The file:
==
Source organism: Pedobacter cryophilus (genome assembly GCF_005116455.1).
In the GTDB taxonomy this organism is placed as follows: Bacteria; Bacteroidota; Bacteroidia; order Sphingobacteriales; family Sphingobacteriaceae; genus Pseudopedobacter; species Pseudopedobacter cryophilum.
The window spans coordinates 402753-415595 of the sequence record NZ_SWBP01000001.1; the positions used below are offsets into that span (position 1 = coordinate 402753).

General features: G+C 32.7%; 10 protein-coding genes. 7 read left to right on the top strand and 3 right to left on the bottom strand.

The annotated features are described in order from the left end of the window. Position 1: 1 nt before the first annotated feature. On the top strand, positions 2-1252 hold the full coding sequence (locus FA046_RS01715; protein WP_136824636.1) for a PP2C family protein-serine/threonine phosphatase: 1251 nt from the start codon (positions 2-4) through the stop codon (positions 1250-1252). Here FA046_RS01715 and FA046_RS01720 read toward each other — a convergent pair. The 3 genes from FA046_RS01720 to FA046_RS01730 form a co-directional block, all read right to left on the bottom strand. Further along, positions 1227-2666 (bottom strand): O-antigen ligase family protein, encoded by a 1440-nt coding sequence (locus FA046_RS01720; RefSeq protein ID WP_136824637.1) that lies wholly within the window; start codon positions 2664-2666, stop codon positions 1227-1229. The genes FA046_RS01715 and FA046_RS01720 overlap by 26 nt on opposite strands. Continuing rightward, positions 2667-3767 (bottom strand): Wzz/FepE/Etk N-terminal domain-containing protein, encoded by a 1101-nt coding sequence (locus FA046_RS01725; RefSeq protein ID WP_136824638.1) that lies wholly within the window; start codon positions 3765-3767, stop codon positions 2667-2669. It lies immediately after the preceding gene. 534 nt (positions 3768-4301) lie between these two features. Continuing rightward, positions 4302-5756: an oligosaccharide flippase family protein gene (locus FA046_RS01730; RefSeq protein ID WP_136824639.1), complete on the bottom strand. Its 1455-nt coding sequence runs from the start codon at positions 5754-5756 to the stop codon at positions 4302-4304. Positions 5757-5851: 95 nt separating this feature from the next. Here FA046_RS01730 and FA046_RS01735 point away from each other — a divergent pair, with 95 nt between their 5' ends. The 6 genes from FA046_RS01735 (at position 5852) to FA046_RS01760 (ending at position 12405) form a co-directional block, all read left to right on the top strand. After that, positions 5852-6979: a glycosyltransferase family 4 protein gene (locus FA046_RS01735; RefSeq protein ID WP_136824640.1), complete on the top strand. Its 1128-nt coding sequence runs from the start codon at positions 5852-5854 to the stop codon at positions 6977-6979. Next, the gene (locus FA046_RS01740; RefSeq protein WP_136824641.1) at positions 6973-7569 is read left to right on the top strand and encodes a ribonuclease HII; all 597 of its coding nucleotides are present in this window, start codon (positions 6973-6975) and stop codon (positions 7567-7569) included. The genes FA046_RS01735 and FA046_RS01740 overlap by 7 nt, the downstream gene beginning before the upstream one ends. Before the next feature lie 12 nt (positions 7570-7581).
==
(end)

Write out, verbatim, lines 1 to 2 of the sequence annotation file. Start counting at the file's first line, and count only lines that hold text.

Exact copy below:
Source organism: Pedobacter cryophilus (genome assembly GCF_005116455.1).
In the GTDB taxonomy this organism is placed as follows: Bacteria; Bacteroidota; Bacteroidia; order Sphingobacteriales; family Sphingobacteriaceae; genus Pseudopedobacter; species Pseudopedobacter cryophilum.